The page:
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Francis Boucher is shown in a December, 2000, file photo.PABLO DURANT, LE JOURNAL DE MONTRÉAL/The Canadian Press

Quebec prison officials have to deal with another high-profile jailbreak after Francis Boucher, son of a notorious Hells Angels chieftain, somehow got out of detention Monday.

According to Journal de Montréal, Mr. Boucher got out of prison by assuming the identity of another inmate who had the same family name and was scheduled for release.

The 39-year-old Mr. Boucher was held at Bordeaux prison in north-end Montreal. He is the son of Maurice (Mom) Boucher, former head of the Nomads chapter of the Hells Angels, who is serving a life sentence for ordering the murder of two prison guards.

While not a major kingpin like his father, the younger Mr. Boucher is a career criminal of notoriety. He was part of a group of bikers who were involved in Quebec's deadly biker war of the late 1990s and were convicted in highly publicized megatrials.

"An incident like this one is totally unacceptable," Quebec Public Security Minister Lise Thériault said in a statement.

She said she had asked officials to look at ways to increase security, including installing biometrics systems that could instantly scan prisoners' fingerprints and eyes.

It was the third time in a year that Ms. Thériault had to deal with such embarrassing incidents.

In January, Shamy Saint-Jean, 19, who was in pretrial custody on assault and robbery charges, escaped from the Rivière-des-Prairies detention centre by passing himself off as his 24-year-old brother, Edgar, who was also detained in the same facility and was supposed to be released.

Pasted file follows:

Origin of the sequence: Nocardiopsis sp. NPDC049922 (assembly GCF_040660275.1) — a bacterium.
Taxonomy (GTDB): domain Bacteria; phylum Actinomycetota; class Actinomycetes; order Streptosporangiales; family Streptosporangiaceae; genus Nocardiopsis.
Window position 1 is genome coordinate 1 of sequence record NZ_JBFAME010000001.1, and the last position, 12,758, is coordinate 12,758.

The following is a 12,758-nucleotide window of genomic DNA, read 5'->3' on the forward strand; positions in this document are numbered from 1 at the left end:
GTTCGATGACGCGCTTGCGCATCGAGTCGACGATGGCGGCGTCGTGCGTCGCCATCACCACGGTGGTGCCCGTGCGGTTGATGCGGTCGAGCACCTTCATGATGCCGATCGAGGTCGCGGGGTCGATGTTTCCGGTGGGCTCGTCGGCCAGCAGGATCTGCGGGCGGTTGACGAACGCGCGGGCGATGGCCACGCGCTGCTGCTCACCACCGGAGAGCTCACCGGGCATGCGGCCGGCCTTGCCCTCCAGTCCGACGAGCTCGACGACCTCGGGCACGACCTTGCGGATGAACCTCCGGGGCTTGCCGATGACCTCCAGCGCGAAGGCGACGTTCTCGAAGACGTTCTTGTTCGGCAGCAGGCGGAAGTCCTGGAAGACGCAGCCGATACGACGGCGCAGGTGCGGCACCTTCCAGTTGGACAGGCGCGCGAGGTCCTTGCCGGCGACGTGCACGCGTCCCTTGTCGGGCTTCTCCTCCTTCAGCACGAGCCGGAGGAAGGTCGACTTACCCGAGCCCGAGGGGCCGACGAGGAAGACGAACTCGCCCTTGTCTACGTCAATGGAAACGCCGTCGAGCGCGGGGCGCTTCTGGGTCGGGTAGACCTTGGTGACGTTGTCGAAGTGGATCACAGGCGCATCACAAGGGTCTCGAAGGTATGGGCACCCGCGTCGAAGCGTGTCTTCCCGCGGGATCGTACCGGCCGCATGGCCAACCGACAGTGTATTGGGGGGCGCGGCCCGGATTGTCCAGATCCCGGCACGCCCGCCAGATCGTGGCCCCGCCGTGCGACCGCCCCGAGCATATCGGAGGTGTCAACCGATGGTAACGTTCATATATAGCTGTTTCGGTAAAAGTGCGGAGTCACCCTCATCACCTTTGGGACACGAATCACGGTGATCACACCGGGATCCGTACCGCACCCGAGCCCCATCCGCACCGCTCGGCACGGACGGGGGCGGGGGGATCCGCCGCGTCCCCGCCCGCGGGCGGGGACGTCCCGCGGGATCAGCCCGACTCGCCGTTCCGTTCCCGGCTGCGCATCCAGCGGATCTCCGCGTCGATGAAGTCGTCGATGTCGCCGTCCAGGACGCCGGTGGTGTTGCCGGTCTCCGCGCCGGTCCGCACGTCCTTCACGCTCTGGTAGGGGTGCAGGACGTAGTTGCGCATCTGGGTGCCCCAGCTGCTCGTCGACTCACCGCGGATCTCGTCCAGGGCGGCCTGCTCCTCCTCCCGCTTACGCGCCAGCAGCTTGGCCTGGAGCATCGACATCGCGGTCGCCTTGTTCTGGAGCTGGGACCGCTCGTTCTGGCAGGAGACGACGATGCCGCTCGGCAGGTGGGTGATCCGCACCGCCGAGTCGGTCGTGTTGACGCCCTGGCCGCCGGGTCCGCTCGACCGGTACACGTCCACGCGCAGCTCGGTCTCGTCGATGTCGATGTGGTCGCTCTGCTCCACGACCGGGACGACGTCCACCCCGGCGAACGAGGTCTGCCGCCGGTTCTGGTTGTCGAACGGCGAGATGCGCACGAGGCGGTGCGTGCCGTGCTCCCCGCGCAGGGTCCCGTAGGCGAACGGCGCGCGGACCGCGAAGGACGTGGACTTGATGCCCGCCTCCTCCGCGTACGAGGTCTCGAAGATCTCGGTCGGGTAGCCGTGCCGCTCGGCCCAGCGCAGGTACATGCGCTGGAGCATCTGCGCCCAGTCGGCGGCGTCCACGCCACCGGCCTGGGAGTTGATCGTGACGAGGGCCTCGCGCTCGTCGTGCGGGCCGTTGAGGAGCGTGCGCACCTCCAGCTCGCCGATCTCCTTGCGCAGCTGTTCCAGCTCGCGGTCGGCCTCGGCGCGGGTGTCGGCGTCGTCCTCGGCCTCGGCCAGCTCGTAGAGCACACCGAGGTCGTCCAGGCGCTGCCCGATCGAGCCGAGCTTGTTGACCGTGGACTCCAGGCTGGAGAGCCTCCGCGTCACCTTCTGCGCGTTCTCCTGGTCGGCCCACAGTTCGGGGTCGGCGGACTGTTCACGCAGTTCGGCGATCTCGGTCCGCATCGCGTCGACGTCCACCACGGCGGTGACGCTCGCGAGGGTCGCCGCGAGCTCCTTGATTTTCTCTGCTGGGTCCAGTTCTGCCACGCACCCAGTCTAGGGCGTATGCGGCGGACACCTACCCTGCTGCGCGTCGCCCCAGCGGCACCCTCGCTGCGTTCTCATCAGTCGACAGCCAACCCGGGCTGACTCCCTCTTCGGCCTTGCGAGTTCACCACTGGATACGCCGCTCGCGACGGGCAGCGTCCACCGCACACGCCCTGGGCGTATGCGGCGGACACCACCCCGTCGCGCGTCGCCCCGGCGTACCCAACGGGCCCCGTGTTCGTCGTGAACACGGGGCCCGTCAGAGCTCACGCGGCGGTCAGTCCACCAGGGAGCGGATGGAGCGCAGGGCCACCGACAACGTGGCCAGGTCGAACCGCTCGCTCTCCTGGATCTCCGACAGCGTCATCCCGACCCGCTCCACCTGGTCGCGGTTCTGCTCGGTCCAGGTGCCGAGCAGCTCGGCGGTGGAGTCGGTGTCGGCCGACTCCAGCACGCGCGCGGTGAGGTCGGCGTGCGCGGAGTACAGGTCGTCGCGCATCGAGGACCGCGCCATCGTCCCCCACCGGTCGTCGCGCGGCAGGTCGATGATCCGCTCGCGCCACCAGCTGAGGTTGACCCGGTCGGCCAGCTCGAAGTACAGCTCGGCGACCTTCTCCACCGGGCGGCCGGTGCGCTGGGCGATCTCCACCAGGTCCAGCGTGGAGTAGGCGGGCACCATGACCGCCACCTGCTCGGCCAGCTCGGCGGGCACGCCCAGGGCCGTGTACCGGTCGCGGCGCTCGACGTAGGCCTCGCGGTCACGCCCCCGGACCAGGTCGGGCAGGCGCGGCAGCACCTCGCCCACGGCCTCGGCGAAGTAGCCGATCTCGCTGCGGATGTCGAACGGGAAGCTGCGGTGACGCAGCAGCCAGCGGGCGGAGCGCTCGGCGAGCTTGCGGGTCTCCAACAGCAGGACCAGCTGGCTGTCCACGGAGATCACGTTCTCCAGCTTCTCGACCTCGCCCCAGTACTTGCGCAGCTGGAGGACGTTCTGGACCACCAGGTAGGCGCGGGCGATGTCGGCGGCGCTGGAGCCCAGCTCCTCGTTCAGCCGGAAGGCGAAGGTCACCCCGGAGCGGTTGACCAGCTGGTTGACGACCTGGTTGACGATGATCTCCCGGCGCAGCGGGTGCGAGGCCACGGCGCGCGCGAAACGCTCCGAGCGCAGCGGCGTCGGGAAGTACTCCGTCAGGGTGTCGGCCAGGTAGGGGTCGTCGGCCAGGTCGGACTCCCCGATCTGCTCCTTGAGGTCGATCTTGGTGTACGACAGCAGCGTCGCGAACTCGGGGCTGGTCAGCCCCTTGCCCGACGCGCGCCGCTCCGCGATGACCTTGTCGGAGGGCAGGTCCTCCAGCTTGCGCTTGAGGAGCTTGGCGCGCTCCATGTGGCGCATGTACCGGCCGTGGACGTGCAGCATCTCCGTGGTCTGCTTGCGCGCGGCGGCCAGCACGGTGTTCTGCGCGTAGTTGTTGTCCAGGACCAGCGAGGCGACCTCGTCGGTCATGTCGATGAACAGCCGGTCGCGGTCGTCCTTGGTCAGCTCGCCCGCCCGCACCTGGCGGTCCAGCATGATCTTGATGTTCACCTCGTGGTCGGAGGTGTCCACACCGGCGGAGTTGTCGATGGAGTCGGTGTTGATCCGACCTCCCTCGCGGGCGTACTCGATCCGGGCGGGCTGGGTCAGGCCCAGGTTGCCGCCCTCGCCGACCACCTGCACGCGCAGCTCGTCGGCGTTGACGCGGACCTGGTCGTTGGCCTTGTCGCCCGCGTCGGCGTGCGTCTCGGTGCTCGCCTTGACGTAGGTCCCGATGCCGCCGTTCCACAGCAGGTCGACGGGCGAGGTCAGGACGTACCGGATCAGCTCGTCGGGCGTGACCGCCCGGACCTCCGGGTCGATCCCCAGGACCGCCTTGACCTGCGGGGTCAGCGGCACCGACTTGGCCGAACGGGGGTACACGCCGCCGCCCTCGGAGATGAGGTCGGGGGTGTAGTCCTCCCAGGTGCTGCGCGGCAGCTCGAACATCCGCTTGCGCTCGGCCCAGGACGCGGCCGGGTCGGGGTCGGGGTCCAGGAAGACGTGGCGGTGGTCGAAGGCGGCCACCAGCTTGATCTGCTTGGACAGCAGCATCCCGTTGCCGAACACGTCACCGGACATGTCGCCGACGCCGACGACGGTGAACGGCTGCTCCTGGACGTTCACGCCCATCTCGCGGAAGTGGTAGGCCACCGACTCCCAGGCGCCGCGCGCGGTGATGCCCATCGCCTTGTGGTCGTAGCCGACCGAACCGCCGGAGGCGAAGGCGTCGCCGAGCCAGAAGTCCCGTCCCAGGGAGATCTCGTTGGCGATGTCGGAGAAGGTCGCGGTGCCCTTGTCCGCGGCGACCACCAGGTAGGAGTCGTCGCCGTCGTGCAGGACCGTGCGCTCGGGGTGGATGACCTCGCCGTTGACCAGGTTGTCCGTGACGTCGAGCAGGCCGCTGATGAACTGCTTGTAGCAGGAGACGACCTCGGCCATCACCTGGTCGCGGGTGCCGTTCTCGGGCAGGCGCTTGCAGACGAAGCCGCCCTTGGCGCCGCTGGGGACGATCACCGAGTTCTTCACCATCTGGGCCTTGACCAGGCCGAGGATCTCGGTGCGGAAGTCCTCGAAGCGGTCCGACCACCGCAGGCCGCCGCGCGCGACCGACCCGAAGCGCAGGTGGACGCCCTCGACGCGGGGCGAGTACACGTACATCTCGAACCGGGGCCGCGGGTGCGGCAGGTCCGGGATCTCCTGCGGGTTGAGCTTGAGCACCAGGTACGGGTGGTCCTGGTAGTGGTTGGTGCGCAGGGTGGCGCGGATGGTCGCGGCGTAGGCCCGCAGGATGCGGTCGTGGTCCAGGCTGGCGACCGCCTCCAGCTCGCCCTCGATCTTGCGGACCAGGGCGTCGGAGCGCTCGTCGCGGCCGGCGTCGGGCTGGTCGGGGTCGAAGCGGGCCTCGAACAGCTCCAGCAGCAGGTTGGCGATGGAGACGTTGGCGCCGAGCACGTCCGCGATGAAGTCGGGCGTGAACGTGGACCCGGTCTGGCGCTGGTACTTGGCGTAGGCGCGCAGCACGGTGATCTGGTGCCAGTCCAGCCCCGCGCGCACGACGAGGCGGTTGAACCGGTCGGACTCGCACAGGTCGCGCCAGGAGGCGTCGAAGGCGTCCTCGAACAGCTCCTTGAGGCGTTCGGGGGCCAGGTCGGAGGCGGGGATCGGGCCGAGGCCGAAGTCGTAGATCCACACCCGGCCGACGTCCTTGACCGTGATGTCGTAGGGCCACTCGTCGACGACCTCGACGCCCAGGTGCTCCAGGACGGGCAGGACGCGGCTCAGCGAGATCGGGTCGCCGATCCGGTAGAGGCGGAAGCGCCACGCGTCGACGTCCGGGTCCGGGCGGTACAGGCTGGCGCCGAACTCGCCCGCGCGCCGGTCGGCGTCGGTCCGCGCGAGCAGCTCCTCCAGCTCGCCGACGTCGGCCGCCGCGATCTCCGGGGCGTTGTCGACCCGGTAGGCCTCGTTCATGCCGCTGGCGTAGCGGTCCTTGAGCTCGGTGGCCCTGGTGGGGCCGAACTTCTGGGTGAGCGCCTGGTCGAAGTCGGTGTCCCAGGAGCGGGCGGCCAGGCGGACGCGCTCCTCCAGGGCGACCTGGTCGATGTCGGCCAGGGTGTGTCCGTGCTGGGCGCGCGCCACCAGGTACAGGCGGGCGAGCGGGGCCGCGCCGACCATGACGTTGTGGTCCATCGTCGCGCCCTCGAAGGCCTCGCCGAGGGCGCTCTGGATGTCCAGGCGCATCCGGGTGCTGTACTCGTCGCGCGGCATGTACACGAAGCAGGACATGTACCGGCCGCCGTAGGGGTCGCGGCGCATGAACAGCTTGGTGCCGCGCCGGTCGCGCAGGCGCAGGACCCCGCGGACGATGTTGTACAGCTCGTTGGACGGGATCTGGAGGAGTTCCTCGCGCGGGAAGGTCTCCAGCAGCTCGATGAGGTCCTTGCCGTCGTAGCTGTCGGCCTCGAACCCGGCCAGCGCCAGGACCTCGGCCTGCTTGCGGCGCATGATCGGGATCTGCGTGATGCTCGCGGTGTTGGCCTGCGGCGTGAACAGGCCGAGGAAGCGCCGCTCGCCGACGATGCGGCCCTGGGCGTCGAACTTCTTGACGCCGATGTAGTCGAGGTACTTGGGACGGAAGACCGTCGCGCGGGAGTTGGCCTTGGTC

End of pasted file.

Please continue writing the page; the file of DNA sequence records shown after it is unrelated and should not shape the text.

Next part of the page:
Last June, three accused drug traffickers – Serge Pomerleau, Denis Lefebvre and Yves Denis – made a daring escape that created headlines around the world when a helicopter hoisted them out of the yard of Orsainville prison.

In the latest case, officials appear to differ on just how Mr. Boucher left the prison.

The Sûreté du Québec said Mr. Boucher was released by mistake.

However, Louise Quintin, a spokeswoman for the Department of Public Safety, said Mr. Boucher used a "trick" to leave the prison and this was "not an administrative error," but did not elaborate further.

A prison guard has been suspended with pay pending an investigation.

Mr. Boucher was serving a 117-day sentence for uttering death threats at police officers. He was supposed to be released end at the end of May.

In 2002, he had received a 10-year sentence for conspiracy to commit murder, drug trafficking and gangsterism, and was paroled in 2009.

Evidence at the megatrial showed that he was a member of the Rockers, a puppet gang that worked for the Nomads, the elite chapter of the Hells Angels headed by his father.

The trial heard that he declared only $17,000 in annual income but had a house valued at more than $320,000, with security cameras that fed TV monitors placed in clusters of six in various rooms inside.

A video tape that police secretly captured of a biker reunion showed fellow members of the Rockers grumbling that Mr. Boucher was shirking his biker duties because of his family connection.

"His father's a Hells Angel. He gets to do what he wants," one Rocker complained.

In another trial, Crown prosecutor Randall Richmond cited Mr. Boucher when he explained how the top Hells Angels let the lower-ranking Rockers take all the risks in drug trafficking and fighting rival mobsters.

"[They] are now paying for it very dearly by spending what should have been the best years of their lives in prison cells. The most heartless example of all is of course that of Mom Boucher who got his own son involved in this predicament," Mr. Richmond said.

With a report from The Canadian Press

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